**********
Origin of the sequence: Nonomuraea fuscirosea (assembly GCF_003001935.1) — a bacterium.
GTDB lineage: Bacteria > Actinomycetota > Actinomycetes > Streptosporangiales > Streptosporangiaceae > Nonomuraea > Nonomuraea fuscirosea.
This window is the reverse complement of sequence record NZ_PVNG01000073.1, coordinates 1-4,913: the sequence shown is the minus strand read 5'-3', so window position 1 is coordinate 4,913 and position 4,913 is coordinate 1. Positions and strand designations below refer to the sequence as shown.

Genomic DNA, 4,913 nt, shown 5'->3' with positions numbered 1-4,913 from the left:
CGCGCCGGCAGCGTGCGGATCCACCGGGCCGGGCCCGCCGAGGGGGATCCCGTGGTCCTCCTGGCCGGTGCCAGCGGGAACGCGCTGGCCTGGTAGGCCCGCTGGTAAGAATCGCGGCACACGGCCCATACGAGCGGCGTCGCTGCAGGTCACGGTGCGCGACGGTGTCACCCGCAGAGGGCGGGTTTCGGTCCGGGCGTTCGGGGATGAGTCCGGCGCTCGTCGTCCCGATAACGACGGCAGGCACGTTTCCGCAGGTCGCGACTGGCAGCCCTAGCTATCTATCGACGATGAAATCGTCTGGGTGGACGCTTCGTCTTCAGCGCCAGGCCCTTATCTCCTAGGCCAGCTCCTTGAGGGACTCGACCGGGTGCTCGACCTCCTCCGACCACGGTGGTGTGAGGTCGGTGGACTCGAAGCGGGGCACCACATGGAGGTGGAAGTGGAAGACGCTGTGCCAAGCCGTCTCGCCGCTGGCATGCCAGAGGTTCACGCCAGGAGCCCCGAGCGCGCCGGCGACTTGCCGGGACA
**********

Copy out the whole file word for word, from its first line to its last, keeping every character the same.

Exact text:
Origin of the sequence: Nonomuraea fuscirosea (assembly GCF_003001935.1) — a bacterium.
GTDB lineage: Bacteria > Actinomycetota > Actinomycetes > Streptosporangiales > Streptosporangiaceae > Nonomuraea > Nonomuraea fuscirosea.
This window is the reverse complement of sequence record NZ_PVNG01000073.1, coordinates 1-4,913: the sequence shown is the minus strand read 5'-3', so window position 1 is coordinate 4,913 and position 4,913 is coordinate 1. Positions and strand designations below refer to the sequence as shown.

Genomic DNA, 4,913 nt, shown 5'->3' with positions numbered 1-4,913 from the left:
CGCGCCGGCAGCGTGCGGATCCACCGGGCCGGGCCCGCCGAGGGGGATCCCGTGGTCCTCCTGGCCGGTGCCAGCGGGAACGCGCTGGCCTGGTAGGCCCGCTGGTAAGAATCGCGGCACACGGCCCATACGAGCGGCGTCGCTGCAGGTCACGGTGCGCGACGGTGTCACCCGCAGAGGGCGGGTTTCGGTCCGGGCGTTCGGGGATGAGTCCGGCGCTCGTCGTCCCGATAACGACGGCAGGCACGTTTCCGCAGGTCGCGACTGGCAGCCCTAGCTATCTATCGACGATGAAATCGTCTGGGTGGACGCTTCGTCTTCAGCGCCAGGCCCTTATCTCCTAGGCCAGCTCCTTGAGGGACTCGACCGGGTGCTCGACCTCCTCCGACCACGGTGGTGTGAGGTCGGTGGACTCGAAGCGGGGCACCACATGGAGGTGGAAGTGGAAGACGCTGTGCCAAGCCGTCTCGCCGCTGGCATGCCAGAGGTTCACGCCAGGAGCCCCGAGCGCGCCGGCGACTTGCCGGGACA